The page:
Inside Report: Lawmakers add new ethics exceptions

State Sen. Karen Peterson took a walk down memory lane recently.

Peterson thought back to 2008 to recall when a new governor pushed ethics “cleanup” legislation to improve the state’s national image.

Gov. Bobby Jindal campaigned on wanting to move government away from the old way — it’s who you know — to a new way: It’s what you know. He wanted laws that banned special treatment and exceptions.

Using his honeymoon power from the first weeks as governor, Jindal pressured legislators into passing new ethics laws.

It moved so fast in a specially called session that bills in later sessions were submitted to make some fixes. Along the way, some legislators inserted provisions that would seem to fly in the face of Jindal’s campaign promises. Jindal signed bills that gave special permission for three legislators and their relatives to do things otherwise prohibited.

“There were a lot of exceptions put in it,” said Peterson, speaking of the revamping of the ethics revamp. She didn’t mention who benefited from the exceptions to which Jindal agreed.

But one provision allowed Chris John, chief of the Louisiana Mid-Continent Oil and Gas Association, to lobby a Legislature that included his father-in-law, state Sen. John Smith, R-Leesville. Smith served on the legislative committee that oversees energy industry activities.

Another exception helped then-state Sen. Noble Ellington keep his wife as his paid legislative assistant. Yet another exception allowed former state Rep. Rick Nowlin’s engineering firm to keep doing business with governmental entities.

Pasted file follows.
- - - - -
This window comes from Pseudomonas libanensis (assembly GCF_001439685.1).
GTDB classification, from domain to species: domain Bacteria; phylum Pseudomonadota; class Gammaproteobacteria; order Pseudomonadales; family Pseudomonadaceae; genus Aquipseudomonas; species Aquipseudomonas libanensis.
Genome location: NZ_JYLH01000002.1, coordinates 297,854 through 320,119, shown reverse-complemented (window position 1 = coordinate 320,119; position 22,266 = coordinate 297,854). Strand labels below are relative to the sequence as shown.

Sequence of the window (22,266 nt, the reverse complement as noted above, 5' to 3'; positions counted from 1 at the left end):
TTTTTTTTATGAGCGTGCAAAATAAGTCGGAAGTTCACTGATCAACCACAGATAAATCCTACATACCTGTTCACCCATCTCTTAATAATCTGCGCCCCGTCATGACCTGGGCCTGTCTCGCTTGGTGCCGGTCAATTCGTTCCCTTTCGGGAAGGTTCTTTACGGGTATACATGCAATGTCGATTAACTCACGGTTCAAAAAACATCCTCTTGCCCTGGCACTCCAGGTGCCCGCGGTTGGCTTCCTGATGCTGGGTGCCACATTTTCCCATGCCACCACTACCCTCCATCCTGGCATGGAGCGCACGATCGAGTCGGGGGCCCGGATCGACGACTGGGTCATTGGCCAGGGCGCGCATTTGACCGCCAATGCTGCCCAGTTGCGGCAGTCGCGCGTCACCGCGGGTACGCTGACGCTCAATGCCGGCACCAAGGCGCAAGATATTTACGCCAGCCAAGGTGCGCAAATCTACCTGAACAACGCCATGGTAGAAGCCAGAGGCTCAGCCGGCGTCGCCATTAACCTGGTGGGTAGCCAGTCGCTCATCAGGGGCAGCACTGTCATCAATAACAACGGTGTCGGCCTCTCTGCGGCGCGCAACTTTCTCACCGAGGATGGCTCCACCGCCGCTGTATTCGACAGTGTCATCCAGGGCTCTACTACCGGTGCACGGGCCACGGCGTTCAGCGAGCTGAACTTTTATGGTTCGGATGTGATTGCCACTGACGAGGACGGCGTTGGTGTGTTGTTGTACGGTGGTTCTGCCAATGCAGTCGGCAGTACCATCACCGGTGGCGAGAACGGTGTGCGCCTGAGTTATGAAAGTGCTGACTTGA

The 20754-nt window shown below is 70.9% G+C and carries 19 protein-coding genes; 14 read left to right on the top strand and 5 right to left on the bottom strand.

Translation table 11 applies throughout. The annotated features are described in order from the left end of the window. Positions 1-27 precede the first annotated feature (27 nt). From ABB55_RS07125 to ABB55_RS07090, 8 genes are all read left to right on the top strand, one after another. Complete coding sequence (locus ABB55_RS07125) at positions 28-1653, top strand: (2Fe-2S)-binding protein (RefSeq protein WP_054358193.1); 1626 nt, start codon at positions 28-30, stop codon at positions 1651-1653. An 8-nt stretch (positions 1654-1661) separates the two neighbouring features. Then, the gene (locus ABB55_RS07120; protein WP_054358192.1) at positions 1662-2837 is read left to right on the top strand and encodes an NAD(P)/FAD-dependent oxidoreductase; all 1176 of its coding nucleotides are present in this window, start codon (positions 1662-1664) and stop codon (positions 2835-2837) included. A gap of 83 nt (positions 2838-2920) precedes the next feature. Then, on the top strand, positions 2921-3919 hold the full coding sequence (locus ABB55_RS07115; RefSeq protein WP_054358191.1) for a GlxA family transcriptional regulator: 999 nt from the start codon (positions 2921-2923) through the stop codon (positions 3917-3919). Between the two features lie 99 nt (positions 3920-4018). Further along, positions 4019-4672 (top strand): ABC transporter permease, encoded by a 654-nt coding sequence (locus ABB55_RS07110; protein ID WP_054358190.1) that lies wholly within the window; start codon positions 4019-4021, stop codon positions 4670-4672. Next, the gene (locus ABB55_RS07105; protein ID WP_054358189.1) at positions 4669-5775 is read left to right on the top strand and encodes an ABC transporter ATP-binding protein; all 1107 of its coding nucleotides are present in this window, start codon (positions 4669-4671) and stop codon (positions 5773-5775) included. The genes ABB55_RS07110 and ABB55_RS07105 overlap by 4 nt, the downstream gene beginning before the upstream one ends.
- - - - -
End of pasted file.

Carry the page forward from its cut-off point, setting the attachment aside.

Fast-forward to 2014.

It was another exception for a legislator’s relative that prompted Peterson to take to the Senate microphone. Republican state Sen. Jody Amedee, of Gonzales, told senators that House Bill 459 is similar to the earlier exceptions approved for immediate family members of legislators that prevent them from violating conflict of interest laws.

Senators had before them a House-passed bill written specifically to allow the brother of state Sen. David Heitmeier, D-New Orleans, to lobby the Legislature. The brother is former state Sen. Francis Heitmeier, who is a registered lobbyist for the New Orleans-Baton Rouge Steamship Pilots Association. Heitmeier’s name is never mentioned, but lawmakers had no doubt to whom the description in the bill alluded.

“Why do we need to do this now?” Peterson asked. “What distinguishes this situation from any other?”

“There are a lot of different factors and circumstances,” said Amedee, who was handling the bill.

“I don’t know what distinguishes one member of this body from another,” Peterson continued. “Why don’t we just get rid of the law?”

Peterson proposed repeal of the entire immediate family prohibition “so any senator, any House member who has an immediate family member that wants to lobby you then can lobby.” Peterson only got four votes for her repeal attempt. She didn’t vote for her own amendment.

“It was a bad amendment because nobody wants us to open up what we voted on in 2008. It doesn’t make sense,” Peterson said. “It’s not good public policy. … It is not in the best interest of what we do here.”

People who elected the senators and representatives want to know that “there’s no personal gain associated with what we do,” Peterson said, making her point.

The state Senate then voted to grant the Heitmeier exception, sending HB459 to the governor’s desk for action.

The Senate roll call was 20 for and 8 against. Eleven senators — nearly 30 percent of the upper chamber — did not vote, including Sen. Heitmeier.

Earlier during the session, the Louisiana House passed the exception on a 58-26 vote. Twenty-one representatives did not vote, which is 20 percent of the 105-member House. Enough voted to pass the measure, but more than a few legislators seemed to have heartburn over having this vote documented.

State Rep. Jeff Arnold, D-New Orleans, had said he filed the bill to help Heitmeier.

“So you just have to ask and you get an exception?” Peterson asked Amedee.

“I don’t know about that. If someone files a bill and it’s approved, you get one,” Amedee said.

Jindal opened the door and set the precedent. Now the argument is what’s fair for one is fair for another in the legislative arena.

Marsha Shuler covers ethics for The Advocate Capitol news bureau. Her email address is mshuler@theadvocate.com. Follow her on Twitter, @MarshaShulerCNB.